8. Aromatherapy – lavender oil is a big favourite for invoking a calm atmosphere. Here’s my recipe for a room/bedding spray. You will need:
  9. A clean spray bottle (holds at least 30ml)
    • 30ml water
    • 5 drops clary sage
    • 5 drops frankincense
    • 5 drop geranium

Mix well and spray your room and bedding for a soothing aroma.

What do you do to ensure a decent night’s sleep? Share your top tips in the comments section.

Have a fab Friday my lovely readers xx

Blog Posts, Menopausal Mutterings

Tales from the other side – Skin

Related to hair and nails health , skin health can also be affected by loss of oestrogen production. As you can see from previous posts, the list of areas of the body where oestrogen plays a significant role is much longer than expected. No wonder going through the change is such a trying time for some of us!

Collagen production drops as oestrogen drops, resulting in loss of elasticity, dryness, thinning, spots, wrinkles etc. Why, after surviving the teenage spotty years, does Mother Nature see fit to plague us meno-travellers with spots! Like we don’t already have enough on our plates to cope with? And I daren’t frown about dotty skin in case I make the brow furrows even deeper! It’s infuriating.

Even simple things like eyebrow trimming are no longer fun. I need to use the magnifying mirror to see what I’m doing. This is fine until your gaze wanders elsewhere. Everything is brought into sharp, large focus. The smallest blemish is now mountainous. And as for facial hair! Wow. How long do some of those suckers grow?!

Given that permanent hair removal is out of my budget, as are most other major facial treatments designed to return our skin to youthful appearances, what can you do on a budget?

  1. Wear sunscreen – I use moisturisers and foundation creams with built-in sunscreen. It helps reduce any pre-existing age-spots (I wish they had a nicer name!) and prevents more of the little blighters popping up.
  2. Cleansing – use something mild and gentle. No soap – if you don’t have dry skin yet, you soon will have with soap.
  3. Toning – yes, I still tone after cleansing. I found a wonderful facial spritz that does the trick without being harsh. You can make your own with lavender water.
  4. Moisturise – daily application after bathing and as often as you feel you need it. Over the years I’ve used Nivea but now my body skin seems to prefer Aveno. Buy small quantities to see which one suits you best and be prepared to change as your skin changes.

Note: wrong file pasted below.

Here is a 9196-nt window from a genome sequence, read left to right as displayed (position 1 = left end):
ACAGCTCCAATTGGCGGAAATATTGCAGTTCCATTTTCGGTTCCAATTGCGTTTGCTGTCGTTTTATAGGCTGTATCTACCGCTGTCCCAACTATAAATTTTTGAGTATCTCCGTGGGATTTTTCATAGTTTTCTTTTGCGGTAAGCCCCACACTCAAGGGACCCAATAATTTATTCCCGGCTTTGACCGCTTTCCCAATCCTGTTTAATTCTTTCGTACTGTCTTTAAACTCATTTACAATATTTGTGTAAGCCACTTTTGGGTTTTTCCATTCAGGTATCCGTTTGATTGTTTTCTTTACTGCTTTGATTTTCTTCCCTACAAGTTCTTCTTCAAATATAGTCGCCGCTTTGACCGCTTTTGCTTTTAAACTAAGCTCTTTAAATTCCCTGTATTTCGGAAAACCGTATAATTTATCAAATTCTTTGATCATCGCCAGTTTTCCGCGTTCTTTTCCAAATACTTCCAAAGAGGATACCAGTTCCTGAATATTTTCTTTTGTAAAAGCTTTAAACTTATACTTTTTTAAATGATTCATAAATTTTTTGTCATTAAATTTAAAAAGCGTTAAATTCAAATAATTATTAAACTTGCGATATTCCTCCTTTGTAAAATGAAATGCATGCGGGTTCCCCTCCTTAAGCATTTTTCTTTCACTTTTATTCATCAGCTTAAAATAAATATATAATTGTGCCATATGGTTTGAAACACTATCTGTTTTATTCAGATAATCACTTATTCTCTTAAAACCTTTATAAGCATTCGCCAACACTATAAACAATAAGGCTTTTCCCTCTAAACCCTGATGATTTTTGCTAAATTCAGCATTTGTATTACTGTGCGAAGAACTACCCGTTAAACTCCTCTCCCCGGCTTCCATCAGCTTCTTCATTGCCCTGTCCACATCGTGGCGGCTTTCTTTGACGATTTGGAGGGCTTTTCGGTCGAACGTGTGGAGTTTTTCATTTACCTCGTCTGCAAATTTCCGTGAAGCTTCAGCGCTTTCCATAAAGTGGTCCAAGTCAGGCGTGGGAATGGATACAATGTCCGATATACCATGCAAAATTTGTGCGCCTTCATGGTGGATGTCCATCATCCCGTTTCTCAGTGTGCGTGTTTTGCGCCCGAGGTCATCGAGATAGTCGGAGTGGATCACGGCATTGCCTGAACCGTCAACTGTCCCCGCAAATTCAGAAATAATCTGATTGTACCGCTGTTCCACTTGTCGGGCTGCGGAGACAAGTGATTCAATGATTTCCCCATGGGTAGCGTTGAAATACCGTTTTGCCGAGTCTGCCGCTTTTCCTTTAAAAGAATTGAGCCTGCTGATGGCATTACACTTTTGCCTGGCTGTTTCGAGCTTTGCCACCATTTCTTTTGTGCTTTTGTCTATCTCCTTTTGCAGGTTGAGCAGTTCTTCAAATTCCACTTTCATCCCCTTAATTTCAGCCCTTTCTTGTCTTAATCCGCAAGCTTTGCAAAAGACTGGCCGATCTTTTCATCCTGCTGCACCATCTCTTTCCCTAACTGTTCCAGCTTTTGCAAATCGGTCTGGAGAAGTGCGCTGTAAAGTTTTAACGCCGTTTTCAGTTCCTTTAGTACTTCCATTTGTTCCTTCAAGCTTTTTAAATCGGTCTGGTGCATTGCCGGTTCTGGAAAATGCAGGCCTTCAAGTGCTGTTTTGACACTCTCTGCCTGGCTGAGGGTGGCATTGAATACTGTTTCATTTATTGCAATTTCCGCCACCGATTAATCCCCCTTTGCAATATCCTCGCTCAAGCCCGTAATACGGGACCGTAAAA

• Facial oils. I used to buy facial oils but after doing a course on aromatherapy at the beginning of this year, I make my own. I also make oils for Mr D and for Cost Center 1’s partner who has a touch of eczema. Both chaps have lovely glowing skin. I’ll share my recipe at the bottom of this post.
    •  Moisturiser – find one with a good SPF… about factor 30 is great. Retinols and peptides can help with wrinkles and sags.
    • Eye area – I’ve tried creams and gels and find the gels more easily absorbed and easier to apply make-up over.

Here comes the common sense advice. If any spot, mole or blemish is giving you cause for concern, get it checked out by a specialist. It may be nothing sinister but there’s nothing so calming as peace of mind.

As promised, here’s my recipe for the facial oil I use – just a couple of drops on the fingertips lightly brushed over your face morning and night, under your chosen moisturiser. It gives your skin an extra boost and you smell gorgeous too!


Blue or brown glass bottle with dropper screw top (Amazon have a variety you can buy)

30ml base oil… I use jojoba or almond oil

2 drops Frankincense – relaxing scent and great for skincare

2 drops sandalwood – one of my favourites. It’s relaxing and softens skin

1 drop rose – a balancing scent which nourishes skin


Sterilize the small bottle and its dropper either by heat or sterilizing fluid

Once cool, add the base oil and carefully add the essential oils. It is important to ensure you use the correct dilution on facial skin… no more than 6 drops in total per 30 ml. If you have delicate skin, use fewer drops per 30 ml.

Wishing you all a chilled weekend. For those of you in the US, I hope you enjoyed a peaceful fun Thanksgiving.